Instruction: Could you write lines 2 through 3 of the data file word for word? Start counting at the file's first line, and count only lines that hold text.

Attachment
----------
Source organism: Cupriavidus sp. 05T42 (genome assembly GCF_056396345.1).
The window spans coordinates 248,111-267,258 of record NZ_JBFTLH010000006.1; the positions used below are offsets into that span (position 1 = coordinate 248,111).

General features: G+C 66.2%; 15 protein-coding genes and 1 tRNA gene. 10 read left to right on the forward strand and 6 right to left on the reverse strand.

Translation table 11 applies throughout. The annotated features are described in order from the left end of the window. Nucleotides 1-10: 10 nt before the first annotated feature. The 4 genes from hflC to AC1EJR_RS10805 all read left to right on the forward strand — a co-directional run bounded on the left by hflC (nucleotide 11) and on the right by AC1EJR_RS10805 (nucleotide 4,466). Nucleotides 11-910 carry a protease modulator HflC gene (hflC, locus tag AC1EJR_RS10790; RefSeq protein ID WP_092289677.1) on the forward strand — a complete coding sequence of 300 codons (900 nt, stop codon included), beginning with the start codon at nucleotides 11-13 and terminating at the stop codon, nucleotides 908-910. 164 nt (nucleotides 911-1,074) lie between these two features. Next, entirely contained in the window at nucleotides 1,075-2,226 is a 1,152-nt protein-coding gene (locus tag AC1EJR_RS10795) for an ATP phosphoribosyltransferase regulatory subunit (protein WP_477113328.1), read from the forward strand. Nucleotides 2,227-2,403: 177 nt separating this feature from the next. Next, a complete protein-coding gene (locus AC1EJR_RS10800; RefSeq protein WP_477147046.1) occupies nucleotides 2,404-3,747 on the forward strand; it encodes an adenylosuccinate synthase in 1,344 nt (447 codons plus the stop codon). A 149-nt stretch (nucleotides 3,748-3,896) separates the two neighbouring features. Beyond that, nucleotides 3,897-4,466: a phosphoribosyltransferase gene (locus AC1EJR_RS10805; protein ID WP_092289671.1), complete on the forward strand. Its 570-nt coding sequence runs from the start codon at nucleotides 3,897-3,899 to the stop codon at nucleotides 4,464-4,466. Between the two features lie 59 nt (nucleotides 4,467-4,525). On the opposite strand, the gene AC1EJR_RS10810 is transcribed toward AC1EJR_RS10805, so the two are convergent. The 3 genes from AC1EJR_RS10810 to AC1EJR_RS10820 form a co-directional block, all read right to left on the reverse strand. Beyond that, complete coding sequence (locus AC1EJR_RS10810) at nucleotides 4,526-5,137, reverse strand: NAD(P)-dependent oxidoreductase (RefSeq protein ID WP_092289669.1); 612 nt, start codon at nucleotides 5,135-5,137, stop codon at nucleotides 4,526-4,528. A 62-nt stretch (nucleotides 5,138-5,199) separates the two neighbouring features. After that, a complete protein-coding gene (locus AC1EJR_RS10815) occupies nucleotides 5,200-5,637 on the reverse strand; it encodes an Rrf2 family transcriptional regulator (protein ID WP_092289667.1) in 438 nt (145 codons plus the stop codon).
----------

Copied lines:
The window spans coordinates 248,111-267,258 of record NZ_JBFTLH010000006.1; the positions used below are offsets into that span (position 1 = coordinate 248,111).

General features: G+C 66.2%; 15 protein-coding genes and 1 tRNA gene. 10 read left to right on the forward strand and 6 right to left on the reverse strand.